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(3) The third tradition, Discourse Analysis (DA), is actually better thought of as an umbrella for multiple LSI approaches that are neither conversation analysis nor EOC. DA includes Discursive Psychology, an approach initially developed by Jonathan Potter and colleagues that explores how everyday psychological terms are used and how psychological matters are managed rhetorically. Two DA approaches developed by communication scholars are “Action-implicative Discourse Analysis,” developed by Karen Tracy, which focuses on explicating the problems of a practice, the conversational strategies of key participants, and participants’ normative beliefs about good conduct; and “Design Theory,” developed by Mark Aakhus and Sally Jackson, which integrates linguistic pragmatic ideas and ideas from argument theory to consider how participation and conduct in a range of communicative practices ought to be designed.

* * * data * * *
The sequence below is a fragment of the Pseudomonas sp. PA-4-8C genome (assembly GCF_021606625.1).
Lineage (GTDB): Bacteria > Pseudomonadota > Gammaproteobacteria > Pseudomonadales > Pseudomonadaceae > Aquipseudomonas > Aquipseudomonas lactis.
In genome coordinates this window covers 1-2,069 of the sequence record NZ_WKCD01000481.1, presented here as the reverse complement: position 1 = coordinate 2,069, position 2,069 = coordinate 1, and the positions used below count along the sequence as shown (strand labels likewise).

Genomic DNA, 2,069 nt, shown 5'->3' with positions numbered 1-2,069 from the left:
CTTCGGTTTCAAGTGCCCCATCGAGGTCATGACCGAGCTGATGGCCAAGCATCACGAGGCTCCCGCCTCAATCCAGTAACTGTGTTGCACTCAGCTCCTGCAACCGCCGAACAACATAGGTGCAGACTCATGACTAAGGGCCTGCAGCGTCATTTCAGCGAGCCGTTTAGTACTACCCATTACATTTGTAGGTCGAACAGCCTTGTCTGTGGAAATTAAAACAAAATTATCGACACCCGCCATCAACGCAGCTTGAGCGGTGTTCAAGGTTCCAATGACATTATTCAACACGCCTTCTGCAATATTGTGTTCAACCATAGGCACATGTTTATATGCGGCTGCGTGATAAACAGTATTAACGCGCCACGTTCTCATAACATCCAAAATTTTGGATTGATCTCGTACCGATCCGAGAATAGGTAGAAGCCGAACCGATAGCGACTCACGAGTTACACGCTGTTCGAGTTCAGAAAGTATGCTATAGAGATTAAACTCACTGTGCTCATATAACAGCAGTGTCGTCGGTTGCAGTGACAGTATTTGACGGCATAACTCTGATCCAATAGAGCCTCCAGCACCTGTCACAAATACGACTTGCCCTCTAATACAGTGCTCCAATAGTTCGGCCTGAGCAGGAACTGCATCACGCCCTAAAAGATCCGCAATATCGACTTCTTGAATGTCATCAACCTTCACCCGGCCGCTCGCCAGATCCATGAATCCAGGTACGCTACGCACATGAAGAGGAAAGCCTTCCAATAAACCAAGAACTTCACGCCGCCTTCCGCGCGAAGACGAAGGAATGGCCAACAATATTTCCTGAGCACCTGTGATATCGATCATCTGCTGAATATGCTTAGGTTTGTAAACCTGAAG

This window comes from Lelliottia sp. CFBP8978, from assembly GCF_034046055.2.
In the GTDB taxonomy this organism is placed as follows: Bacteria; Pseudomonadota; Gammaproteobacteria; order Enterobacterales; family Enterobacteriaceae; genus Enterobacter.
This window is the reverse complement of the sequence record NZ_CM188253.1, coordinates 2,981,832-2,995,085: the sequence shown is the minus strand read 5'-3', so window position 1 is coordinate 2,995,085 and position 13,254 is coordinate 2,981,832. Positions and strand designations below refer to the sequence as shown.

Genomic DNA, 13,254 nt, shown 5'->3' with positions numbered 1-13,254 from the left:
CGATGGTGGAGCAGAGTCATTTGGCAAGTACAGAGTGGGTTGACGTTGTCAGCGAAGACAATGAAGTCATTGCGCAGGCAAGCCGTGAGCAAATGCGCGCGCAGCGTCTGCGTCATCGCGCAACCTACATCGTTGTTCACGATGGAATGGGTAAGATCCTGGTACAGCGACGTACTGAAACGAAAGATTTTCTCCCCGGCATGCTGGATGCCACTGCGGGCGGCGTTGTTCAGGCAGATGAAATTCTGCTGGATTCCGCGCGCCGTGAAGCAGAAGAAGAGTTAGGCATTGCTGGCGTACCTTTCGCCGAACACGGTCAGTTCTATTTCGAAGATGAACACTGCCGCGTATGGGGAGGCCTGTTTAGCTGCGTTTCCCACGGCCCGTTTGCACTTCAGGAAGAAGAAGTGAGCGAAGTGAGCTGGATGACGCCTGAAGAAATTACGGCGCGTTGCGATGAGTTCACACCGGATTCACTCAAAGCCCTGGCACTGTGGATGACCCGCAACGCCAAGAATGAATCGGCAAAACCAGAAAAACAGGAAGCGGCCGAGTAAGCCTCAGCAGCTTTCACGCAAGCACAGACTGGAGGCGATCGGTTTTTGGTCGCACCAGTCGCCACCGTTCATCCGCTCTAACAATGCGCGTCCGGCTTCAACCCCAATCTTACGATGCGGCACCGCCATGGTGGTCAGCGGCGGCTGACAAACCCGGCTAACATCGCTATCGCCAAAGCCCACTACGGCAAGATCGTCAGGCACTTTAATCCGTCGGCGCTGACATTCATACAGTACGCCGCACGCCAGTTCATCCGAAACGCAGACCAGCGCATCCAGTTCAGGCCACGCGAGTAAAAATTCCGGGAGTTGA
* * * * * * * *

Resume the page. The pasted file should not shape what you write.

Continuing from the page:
In addition to the above most prominent approaches LSI research is informed by ideas from communities of practice, a tradition developed by Jean Lave and Etienne Wenger that studies how people pursue a common activity; “speech acts theory” developed by philosopher John Austin to dispute other philosophers who treated the purpose of language as making representational statements about the world; “politeness theories,” which explains why communicators deviate from maximally efficient communication, of which Brown and Levinson’s version is the most well-known; and “Critical Discourse Analysis” (Tracy et al. 2011), which studies texts, usually written ones, with the goal of exposing how power gets naturalized and how discourse practices are marshaled to suggest objectivity while all the time systematically advantaging those who have power. Finally, the ideas of Mikhail Bakhtin, who wrote in the early years of the twentieth century, have been influential, especially his notion of the utterance as the basic unit of interaction. LSI work has primarily been interested in what happens in interaction among people – not what goes on in their minds, but this scholarly tendency has been changing in recent years.